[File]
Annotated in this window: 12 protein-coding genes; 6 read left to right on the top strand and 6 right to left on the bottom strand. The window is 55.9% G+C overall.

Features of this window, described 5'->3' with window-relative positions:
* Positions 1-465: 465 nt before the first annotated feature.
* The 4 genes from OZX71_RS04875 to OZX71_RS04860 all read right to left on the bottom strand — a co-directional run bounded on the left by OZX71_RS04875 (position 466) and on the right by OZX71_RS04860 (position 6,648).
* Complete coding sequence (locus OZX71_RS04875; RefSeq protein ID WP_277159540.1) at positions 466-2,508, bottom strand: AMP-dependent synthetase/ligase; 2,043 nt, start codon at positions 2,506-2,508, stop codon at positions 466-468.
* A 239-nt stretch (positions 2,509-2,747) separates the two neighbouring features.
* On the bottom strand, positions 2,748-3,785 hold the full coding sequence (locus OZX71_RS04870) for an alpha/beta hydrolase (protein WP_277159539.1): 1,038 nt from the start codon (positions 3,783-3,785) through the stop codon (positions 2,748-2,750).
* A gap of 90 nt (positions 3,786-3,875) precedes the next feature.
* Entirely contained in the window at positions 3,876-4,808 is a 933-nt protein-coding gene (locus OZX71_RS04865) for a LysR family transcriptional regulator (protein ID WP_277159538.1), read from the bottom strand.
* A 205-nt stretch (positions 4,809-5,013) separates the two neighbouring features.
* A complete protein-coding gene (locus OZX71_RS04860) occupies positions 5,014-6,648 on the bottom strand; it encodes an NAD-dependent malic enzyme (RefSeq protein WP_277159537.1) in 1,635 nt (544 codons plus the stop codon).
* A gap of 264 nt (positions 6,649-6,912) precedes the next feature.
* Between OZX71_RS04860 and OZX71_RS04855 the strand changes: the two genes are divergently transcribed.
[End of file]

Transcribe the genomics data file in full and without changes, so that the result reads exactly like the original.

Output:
Annotated in this window: 12 protein-coding genes; 6 read left to right on the top strand and 6 right to left on the bottom strand. The window is 55.9% G+C overall.

Features of this window, described 5'->3' with window-relative positions:
* Positions 1-465: 465 nt before the first annotated feature.
* The 4 genes from OZX71_RS04875 to OZX71_RS04860 all read right to left on the bottom strand — a co-directional run bounded on the left by OZX71_RS04875 (position 466) and on the right by OZX71_RS04860 (position 6,648).
* Complete coding sequence (locus OZX71_RS04875; RefSeq protein ID WP_277159540.1) at positions 466-2,508, bottom strand: AMP-dependent synthetase/ligase; 2,043 nt, start codon at positions 2,506-2,508, stop codon at positions 466-468.
* A 239-nt stretch (positions 2,509-2,747) separates the two neighbouring features.
* On the bottom strand, positions 2,748-3,785 hold the full coding sequence (locus OZX71_RS04870) for an alpha/beta hydrolase (protein WP_277159539.1): 1,038 nt from the start codon (positions 3,783-3,785) through the stop codon (positions 2,748-2,750).
* A gap of 90 nt (positions 3,786-3,875) precedes the next feature.
* Entirely contained in the window at positions 3,876-4,808 is a 933-nt protein-coding gene (locus OZX71_RS04865) for a LysR family transcriptional regulator (protein ID WP_277159538.1), read from the bottom strand.
* A 205-nt stretch (positions 4,809-5,013) separates the two neighbouring features.
* A complete protein-coding gene (locus OZX71_RS04860) occupies positions 5,014-6,648 on the bottom strand; it encodes an NAD-dependent malic enzyme (RefSeq protein WP_277159537.1) in 1,635 nt (544 codons plus the stop codon).
* A gap of 264 nt (positions 6,649-6,912) precedes the next feature.
* Between OZX71_RS04860 and OZX71_RS04855 the strand changes: the two genes are divergently transcribed.